All that aside, usually with pine like what you described, we would do an oil based poly (Duraseal). The thicker coat helps cover some of the gaps and imperfections, while a water borne poly shows it more. Also, the richer color of the oil based poly is more in line with what you typically see and expect from a home from that period.

  15. You have great advice and insight in your blog posts I think. I’m researching info for getting our fir floors refinished. We have a highly recommended floor guy lined up who does lots of high end homes in Boston area. He offered oil/water based poly choice and indicated, like you, that oil poly is better. Based on your advice we like the sound of that. He did mention one other drawback of water is that you can’t “spot fix” an area down the road and have to refinish large area. So, we are going with oil based.

    Question is, he uses Bona Woodline oil based. Didn’t give any choice on that. I see you recommend Duraseal after having previously used Fabulon. But there was one comment response where you said something about Bona oil maybe having changed recently. And I see you recommend Bona for water based so it must be a good company. Just wondering if you think Bona oil could be a good choice? This is going to be a big job so we don’t want to go through it twice.

    Thanks again for the great info!

    1. Fred – this is a new product, so it’s too soon to tell. Seems to be fine, but no feedback as to how durable/how long it lasts. I would probably do oil based for fir as it’s probably older and may have some imperfections/gaps, so you’ll get a thicker and smoother coat with oil based poly. It will also give you a rich look, which just “looks right” with that wood.

      BTW, you can’t really spot treat oil or water borne poly, but I suppose if you did, it would show less on oil based. You can spot treat oiled floors, but that is a totally different process and look and I wouldn’t recommend it for your floors (it’s more expensive and doesn’t protect your floors from water).

    1. Vimal – these are not polyurethanes and do not protect your floor from water. Some people love them because of the natural and authentic look. But, these are more expensive and more expensive and time consuming to maintain.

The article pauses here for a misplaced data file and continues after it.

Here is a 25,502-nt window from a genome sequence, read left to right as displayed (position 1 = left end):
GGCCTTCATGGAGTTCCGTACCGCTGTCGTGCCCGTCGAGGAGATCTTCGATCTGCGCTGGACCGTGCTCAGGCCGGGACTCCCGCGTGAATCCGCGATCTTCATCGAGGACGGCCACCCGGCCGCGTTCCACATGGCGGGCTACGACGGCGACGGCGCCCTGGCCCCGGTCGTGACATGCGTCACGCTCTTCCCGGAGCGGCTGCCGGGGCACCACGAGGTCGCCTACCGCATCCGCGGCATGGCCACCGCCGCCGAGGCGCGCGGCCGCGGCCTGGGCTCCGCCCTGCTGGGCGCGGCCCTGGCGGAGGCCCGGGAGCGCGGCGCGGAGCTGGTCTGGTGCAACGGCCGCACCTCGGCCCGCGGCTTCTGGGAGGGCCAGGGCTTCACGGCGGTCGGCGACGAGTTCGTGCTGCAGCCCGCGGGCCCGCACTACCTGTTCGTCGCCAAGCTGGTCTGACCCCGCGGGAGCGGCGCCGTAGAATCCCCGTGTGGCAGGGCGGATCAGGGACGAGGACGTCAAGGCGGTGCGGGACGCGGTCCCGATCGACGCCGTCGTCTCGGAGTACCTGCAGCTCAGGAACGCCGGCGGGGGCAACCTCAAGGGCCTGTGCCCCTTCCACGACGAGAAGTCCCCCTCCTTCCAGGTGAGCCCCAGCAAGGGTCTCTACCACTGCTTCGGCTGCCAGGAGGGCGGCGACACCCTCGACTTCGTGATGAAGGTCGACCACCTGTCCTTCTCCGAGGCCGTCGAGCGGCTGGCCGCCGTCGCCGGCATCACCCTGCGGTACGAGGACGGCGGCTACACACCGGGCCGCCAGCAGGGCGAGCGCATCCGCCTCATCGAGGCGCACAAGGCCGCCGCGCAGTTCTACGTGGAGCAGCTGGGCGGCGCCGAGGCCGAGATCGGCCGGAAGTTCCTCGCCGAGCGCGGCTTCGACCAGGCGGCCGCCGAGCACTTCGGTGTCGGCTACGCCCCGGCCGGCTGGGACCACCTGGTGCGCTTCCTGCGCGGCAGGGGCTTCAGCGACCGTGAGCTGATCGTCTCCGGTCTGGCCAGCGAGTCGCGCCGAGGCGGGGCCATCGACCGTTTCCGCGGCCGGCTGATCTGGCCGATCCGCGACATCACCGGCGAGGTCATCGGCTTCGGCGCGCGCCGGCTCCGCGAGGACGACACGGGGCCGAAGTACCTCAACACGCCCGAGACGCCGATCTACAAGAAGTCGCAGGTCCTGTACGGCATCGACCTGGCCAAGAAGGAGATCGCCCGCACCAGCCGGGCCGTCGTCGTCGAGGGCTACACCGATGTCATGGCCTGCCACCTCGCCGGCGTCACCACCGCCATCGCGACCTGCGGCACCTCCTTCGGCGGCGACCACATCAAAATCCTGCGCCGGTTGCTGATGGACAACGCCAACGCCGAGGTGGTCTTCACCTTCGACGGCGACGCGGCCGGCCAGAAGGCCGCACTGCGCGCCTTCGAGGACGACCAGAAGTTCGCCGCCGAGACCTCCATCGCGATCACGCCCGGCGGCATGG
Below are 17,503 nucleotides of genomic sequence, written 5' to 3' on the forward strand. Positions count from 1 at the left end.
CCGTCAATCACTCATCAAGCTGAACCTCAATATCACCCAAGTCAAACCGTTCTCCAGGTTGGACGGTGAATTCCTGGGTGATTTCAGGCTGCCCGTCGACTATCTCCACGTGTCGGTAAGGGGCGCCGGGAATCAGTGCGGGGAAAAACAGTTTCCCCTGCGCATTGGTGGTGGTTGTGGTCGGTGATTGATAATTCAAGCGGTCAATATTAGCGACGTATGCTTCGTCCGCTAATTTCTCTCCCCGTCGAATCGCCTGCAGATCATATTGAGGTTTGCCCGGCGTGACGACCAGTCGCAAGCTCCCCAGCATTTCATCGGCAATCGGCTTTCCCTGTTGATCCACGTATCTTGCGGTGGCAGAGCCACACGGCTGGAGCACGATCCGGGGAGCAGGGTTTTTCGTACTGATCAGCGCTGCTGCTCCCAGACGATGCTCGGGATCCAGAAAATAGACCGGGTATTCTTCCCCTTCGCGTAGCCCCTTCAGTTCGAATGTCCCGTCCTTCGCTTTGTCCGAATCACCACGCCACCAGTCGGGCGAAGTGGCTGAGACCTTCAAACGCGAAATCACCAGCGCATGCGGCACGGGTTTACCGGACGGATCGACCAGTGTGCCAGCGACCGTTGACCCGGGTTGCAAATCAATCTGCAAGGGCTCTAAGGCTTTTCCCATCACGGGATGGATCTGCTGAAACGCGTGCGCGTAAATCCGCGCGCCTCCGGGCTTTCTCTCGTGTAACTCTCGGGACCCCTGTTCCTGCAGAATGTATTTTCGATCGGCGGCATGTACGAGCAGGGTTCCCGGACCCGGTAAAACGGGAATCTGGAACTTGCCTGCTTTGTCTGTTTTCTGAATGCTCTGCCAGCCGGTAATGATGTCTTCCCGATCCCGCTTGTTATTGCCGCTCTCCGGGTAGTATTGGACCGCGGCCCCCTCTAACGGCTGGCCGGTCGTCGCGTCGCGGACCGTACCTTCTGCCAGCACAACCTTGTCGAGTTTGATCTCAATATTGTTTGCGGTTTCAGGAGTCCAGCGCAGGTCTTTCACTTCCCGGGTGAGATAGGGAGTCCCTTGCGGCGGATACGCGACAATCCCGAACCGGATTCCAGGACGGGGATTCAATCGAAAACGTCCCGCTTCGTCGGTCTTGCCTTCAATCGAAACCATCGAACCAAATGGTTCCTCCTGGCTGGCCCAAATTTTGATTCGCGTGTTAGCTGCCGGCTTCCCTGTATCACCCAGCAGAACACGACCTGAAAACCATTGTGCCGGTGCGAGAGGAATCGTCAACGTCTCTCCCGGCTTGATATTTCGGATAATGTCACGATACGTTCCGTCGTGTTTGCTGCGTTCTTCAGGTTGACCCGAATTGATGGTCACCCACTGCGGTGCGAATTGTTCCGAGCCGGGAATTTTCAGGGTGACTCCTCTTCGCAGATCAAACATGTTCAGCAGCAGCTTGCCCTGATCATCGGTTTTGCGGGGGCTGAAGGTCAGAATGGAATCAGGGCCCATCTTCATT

16. Hi! We are currently refinishing our wood floors with a dark stain and plan on using an oil based poly. A neighbor recommended using Glitsa? Would recommend using DuraSeal over Glitsa? We just want to make sure we are using the best poly available.
    Thanks for your advice!
    Patti

  17. Hi, Which Duraseal Oil poly would you recommend? The 350/450/550 VOC? I was reading oil poly with low VOC takes forever to dry and the smell lasts longer?

    1. Jes – These variations are due to state laws/regulations, so this depends on where you live. The higher the VOCs, the more durable it is, and it probably smells a bit more. I think here in NY, the limit is 350. I’m sorry that I don’t know the limits state by state.

  18. Thanks for the great info! I am struggling to decide on a finish for our red birch flooring. I understand that red birch is a difficult floor to refinish. It is an older floor and had yellowed/turned almost orange. The look we prefer is a matte finish, and as close to possible to the sanded color, beige and light. The refinisher is suggesting Lenmar or Minwax in matte finishes. Complicating this decision is that the old floor butts into a new porcelain tile floor that has a look of white oak (whites/grays/beiges). Should we suggest Bona Traffic HD to our refinisher here in Vermont? Will this finish maintain the current floor color, or change it to something yellower, redder or darker? I would like the avoid this kind of result. How about Monocoat? Thanks in advance for any advice!